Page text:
else in Europe
is the peasant ragged, fed on roots, in a wigwam, without education?
else are the
towns ruined, trade banished, the till, and the workshop, and the
the artisan empty? Where else is there an exportation of over one-third
rents, and an absenteeism of the chief landlords? What other country
and a half million taxes to a foreign treasury, and has its offices
filled with foreigners? Where else are the People told they are free
represented, yet only one in two hundred of them have the franchise?
beside, do the majority support the Clergy of the minority? In what
country are the majority excluded from high ranks in the University? In
place, beside, do landlords and agents extort such vast rents from an
race? Where else are the tenants ever pulling, the owners ever driving,
both full of anger? And what country so fruitful and populous, so
well marked and guarded by the sea, and with such an ancient name, was
to provincialism by bribery and treacherous force, and is denied all
be, as it must, ‘nowhere is the like seen,’ then we say that union
Irishmen would make this country comparatively a paradise. For union
peacefully achieve independence; would enable us to settle the landlord
tenant question; would produce religious equality, as the first act of
independence; would restore the absentees by the first of our taxes;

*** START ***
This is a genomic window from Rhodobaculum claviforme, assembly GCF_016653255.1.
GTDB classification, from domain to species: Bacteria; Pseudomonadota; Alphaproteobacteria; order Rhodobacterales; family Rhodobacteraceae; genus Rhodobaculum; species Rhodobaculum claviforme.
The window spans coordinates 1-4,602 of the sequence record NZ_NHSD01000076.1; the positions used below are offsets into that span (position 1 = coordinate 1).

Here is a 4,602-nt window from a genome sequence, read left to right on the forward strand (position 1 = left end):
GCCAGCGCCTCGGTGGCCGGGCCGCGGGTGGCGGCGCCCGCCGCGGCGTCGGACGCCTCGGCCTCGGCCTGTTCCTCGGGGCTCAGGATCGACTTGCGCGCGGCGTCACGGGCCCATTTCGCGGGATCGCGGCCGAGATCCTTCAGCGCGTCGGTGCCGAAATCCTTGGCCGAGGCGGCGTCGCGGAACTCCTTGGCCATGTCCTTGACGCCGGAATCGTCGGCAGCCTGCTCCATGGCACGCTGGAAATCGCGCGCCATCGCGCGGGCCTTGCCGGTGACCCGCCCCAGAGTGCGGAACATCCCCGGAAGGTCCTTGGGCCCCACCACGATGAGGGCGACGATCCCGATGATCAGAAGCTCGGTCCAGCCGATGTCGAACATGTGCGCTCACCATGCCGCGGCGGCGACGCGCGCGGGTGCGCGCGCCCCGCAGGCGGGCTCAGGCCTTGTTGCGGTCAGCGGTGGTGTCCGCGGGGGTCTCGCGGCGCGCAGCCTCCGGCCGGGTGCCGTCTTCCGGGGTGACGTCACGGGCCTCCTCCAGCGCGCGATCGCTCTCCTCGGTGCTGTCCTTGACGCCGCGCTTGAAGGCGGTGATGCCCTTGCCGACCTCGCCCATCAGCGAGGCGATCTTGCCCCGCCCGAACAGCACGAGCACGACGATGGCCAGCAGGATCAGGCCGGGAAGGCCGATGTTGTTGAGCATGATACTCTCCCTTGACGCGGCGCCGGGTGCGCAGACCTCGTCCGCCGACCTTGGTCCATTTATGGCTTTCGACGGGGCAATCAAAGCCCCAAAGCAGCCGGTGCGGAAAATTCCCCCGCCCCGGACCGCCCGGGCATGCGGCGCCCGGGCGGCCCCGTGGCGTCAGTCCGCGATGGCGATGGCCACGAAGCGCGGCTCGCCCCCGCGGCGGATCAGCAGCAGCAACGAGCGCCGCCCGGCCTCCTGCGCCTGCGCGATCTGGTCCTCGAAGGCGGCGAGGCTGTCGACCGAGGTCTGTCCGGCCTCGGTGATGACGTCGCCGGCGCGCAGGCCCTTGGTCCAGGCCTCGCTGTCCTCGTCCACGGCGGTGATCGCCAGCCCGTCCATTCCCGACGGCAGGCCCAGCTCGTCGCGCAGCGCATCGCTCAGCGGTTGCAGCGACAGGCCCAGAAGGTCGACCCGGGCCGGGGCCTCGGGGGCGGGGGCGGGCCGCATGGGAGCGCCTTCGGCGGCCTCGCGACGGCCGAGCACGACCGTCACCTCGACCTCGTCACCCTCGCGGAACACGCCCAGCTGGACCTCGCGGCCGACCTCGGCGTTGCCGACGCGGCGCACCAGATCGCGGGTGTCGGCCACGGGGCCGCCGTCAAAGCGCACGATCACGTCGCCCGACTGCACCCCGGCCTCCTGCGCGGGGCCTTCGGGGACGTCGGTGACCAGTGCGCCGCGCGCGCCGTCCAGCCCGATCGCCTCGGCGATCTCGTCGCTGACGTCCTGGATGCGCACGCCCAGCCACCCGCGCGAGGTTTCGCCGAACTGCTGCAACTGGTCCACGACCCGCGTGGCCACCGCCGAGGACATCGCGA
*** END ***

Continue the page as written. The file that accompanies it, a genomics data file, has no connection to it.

cherish our commerce, facilitate agriculture and manufactures, and
introduce peace and social exertion, instead of religious and political
ask the Protestant to ponder over these things—to think of them when he
down—to talk over them to his Catholic neighbours—to see if he and they
couldn't agree—and to offer up in church his solemn prayers that this
and noble conclusion of our mourning may be vouchsafed.
that has been said or done by the Catholic party, is there evidence of
intolerant and usurping spirit which the Protestants seem to dread?
possible for a whole People of some millions of men, women, and
tell a public lie, and to persevere in the giant falsehood for years?
present generation have been brought up in this faith of religious
and they would be liars, and apostates too, if they wished for
may add it would not be safe nor possible for the Catholics to
ascendency, even if the Union were repealed: and, therefore, we again
Protestants, for the sake of peace, interest, and religion, try if they
unite with the Catholics for the prosperity of Ireland.
we have nothing to say but to redouble their efforts.
fixed and everlasting duty, independently of the political results it
have. If they despaired of winning the Protestants to Repeal,
would still be their duty, as men and Christians. But there is every
hope. The Protestants, in defeating the rack-renters' anti-Repeal
showed they began to see their interest. Something has been, more shall
to remove the prejudice against the Catholics, derived from lying
and if we may take the stern reproof of the Banner of Ulster
the Evening Mail as speaking the sentiments of the
of the North, then they begin to feel like religious Irishmen, and they
presently be with us.